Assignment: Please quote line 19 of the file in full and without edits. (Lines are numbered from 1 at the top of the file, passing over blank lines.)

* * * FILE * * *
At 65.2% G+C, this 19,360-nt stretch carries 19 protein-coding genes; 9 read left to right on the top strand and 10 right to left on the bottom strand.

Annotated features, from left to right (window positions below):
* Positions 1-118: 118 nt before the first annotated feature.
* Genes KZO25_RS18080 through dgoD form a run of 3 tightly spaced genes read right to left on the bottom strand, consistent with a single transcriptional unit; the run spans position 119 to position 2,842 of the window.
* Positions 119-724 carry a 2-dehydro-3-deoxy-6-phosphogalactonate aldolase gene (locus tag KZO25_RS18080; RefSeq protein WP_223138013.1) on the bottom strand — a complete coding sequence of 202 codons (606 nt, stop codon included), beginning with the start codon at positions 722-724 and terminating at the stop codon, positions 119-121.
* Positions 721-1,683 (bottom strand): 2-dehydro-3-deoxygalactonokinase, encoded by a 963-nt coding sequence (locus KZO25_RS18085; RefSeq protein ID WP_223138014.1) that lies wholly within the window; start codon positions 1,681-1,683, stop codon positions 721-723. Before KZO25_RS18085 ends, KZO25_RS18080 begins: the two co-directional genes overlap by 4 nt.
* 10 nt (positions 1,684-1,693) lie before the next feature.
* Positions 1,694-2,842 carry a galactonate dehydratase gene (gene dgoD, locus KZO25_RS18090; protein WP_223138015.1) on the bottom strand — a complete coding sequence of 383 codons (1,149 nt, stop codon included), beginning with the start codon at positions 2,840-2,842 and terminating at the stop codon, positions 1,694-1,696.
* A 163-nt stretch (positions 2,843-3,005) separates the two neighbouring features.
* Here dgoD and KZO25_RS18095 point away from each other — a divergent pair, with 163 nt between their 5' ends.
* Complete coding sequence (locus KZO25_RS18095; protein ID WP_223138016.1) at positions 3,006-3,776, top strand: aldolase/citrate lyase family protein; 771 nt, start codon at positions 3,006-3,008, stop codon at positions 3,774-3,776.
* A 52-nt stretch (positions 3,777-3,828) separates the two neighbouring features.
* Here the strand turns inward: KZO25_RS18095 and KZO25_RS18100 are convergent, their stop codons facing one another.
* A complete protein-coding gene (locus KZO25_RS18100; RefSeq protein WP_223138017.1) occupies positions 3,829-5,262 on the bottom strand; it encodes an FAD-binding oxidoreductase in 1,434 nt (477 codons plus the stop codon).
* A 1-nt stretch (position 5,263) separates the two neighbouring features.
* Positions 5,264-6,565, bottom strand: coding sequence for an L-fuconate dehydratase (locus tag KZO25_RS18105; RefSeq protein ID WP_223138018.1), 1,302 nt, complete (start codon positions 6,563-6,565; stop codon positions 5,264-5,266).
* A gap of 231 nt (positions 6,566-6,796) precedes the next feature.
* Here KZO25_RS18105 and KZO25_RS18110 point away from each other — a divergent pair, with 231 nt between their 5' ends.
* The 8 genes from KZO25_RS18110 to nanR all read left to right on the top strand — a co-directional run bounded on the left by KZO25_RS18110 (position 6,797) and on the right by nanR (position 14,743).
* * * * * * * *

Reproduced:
* The 8 genes from KZO25_RS18110 to nanR all read left to right on the top strand — a co-directional run bounded on the left by KZO25_RS18110 (position 6,797) and on the right by nanR (position 14,743).